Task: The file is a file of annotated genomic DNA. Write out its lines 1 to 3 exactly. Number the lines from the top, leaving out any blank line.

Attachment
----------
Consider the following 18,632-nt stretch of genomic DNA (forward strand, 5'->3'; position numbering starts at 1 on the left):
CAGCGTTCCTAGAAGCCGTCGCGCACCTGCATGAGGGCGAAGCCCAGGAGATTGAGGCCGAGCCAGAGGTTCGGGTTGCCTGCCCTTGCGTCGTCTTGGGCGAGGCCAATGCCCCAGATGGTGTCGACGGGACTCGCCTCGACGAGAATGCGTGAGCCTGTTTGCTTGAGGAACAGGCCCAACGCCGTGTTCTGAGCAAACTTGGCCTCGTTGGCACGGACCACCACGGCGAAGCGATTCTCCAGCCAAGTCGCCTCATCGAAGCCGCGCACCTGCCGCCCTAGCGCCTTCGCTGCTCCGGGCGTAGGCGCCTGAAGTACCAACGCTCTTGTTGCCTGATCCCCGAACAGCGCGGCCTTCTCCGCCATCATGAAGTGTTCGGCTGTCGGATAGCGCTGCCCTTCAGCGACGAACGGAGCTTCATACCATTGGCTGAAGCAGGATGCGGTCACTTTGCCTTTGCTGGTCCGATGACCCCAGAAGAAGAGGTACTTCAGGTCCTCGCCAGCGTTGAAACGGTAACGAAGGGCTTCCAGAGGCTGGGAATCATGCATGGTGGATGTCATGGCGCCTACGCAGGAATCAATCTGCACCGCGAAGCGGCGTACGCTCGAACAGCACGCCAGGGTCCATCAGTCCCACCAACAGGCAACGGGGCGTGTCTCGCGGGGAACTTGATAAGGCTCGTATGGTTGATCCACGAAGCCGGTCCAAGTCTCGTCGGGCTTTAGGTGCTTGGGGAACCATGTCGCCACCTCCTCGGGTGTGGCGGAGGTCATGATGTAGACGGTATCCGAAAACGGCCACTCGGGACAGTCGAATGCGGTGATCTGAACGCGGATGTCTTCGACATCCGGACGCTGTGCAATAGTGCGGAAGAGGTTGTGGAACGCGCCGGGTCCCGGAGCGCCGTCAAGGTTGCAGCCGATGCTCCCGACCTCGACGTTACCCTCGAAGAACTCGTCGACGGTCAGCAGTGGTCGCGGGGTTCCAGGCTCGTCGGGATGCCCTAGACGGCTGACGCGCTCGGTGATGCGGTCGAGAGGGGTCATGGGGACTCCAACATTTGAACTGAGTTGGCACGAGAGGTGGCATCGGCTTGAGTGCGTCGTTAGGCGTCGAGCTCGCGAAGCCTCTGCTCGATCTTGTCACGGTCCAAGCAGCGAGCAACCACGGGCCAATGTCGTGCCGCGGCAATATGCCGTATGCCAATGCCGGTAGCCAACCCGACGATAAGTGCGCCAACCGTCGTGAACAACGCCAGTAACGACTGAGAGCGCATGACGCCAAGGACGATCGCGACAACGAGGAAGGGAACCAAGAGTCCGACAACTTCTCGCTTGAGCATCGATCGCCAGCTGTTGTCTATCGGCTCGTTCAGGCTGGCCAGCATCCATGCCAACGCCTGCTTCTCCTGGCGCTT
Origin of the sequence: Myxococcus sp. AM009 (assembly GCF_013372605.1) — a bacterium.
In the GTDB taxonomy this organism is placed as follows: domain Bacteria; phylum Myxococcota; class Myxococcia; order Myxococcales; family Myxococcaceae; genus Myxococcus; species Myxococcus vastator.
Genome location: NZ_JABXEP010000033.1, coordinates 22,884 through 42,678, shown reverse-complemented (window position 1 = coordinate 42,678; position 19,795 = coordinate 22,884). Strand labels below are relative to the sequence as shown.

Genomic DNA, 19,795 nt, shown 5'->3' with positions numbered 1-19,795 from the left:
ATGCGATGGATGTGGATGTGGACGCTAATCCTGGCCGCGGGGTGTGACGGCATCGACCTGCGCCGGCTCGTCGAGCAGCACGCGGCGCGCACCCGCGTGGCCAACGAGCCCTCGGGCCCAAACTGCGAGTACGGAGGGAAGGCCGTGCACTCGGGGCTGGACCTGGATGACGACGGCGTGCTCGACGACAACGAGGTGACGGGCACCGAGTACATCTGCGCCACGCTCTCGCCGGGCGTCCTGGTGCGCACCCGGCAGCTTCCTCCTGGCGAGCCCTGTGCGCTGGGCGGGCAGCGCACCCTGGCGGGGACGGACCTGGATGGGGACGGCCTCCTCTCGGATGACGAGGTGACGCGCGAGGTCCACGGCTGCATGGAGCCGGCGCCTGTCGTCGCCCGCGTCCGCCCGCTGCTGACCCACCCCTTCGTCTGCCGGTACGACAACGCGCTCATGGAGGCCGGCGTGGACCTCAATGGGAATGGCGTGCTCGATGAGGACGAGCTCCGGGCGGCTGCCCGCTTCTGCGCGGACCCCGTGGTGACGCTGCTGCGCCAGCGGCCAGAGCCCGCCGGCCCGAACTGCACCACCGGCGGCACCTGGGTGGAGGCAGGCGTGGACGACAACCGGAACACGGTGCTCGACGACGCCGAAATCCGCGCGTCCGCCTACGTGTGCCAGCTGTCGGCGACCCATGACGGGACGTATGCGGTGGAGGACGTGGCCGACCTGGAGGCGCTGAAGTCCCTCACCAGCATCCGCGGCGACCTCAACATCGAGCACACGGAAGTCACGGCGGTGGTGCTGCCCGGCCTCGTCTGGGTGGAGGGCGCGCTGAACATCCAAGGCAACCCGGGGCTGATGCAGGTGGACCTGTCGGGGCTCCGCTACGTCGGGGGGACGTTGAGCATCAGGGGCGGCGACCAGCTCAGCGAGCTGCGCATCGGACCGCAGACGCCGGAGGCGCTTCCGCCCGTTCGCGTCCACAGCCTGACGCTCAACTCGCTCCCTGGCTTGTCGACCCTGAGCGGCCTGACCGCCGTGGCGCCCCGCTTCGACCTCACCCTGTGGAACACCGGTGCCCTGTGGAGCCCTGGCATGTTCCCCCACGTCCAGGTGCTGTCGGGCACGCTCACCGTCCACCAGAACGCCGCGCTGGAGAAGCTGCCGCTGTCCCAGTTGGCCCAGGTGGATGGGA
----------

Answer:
Consider the following 18,632-nt stretch of genomic DNA (forward strand, 5'->3'; position numbering starts at 1 on the left):
CAGCGTTCCTAGAAGCCGTCGCGCACCTGCATGAGGGCGAAGCCCAGGAGATTGAGGCCGAGCCAGAGGTTCGGGTTGCCTGCCCTTGCGTCGTCTTGGGCGAGGCCAATGCCCCAGATGGTGTCGACGGGACTCGCCTCGACGAGAATGCGTGAGCCTGTTTGCTTGAGGAACAGGCCCAACGCCGTGTTCTGAGCAAACTTGGCCTCGTTGGCACGGACCACCACGGCGAAGCGATTCTCCAGCCAAGTCGCCTCATCGAAGCCGCGCACCTGCCGCCCTAGCGCCTTCGCTGCTCCGGGCGTAGGCGCCTGAAGTACCAACGCTCTTGTTGCCTGATCCCCGAACAGCGCGGCCTTCTCCGCCATCATGAAGTGTTCGGCTGTCGGATAGCGCTGCCCTTCAGCGACGAACGGAGCTTCATACCATTGGCTGAAGCAGGATGCGGTCACTTTGCCTTTGCTGGTCCGATGACCCCAGAAGAAGAGGTACTTCAGGTCCTCGCCAGCGTTGAAACGGTAACGAAGGGCTTCCAGAGGCTGGGAATCATGCATGGTGGATGTCATGGCGCCTACGCAGGAATCAATCTGCACCGCGAAGCGGCGTACGCTCGAACAGCACGCCAGGGTCCATCAGTCCCACCAACAGGCAACGGGGCGTGTCTCGCGGGGAACTTGATAAGGCTCGTATGGTTGATCCACGAAGCCGGTCCAAGTCTCGTCGGGCTTTAGGTGCTTGGGGAACCATGTCGCCACCTCCTCGGGTGTGGCGGAGGTCATGATGTAGACGGTATCCGAAAACGGCCACTCGGGACAGTCGAATGCGGTGATCTGAACGCGGATGTCTTCGACATCCGGACGCTGTGCAATAGTGCGGAAGAGGTTGTGGAACGCGCCGGGTCCCGGAGCGCCGTCAAGGTTGCAGCCGATGCTCCCGACCTCGACGTTACCCTCGAAGAACTCGTCGACGGTCAGCAGTGGTCGCGGGGTTCCAGGCTCGTCGGGATGCCCTAGACGGCTGACGCGCTCGGTGATGCGGTCGAGAGGGGTCATGGGGACTCCAACATTTGAACTGAGTTGGCACGAGAGGTGGCATCGGCTTGAGTGCGTCGTTAGGCGTCGAGCTCGCGAAGCCTCTGCTCGATCTTGTCACGGTCCAAGCAGCGAGCAACCACGGGCCAATGTCGTGCCGCGGCAATATGCCGTATGCCAATGCCGGTAGCCAACCCGACGATAAGTGCGCCAACCGTCGTGAACAACGCCAGTAACGACTGAGAGCGCATGACGCCAAGGACGATCGCGACAACGAGGAAGGGAACCAAGAGTCCGACAACTTCTCGCTTGAGCATCGATCGCCAGCTGTTGTCTATCGGCTCGTTCAGGCTGGCCAGCATCCATGCCAACGCCTGCTTCTCCTGGCGCTT
Origin of the sequence: Myxococcus sp. AM009 (assembly GCF_013372605.1) — a bacterium.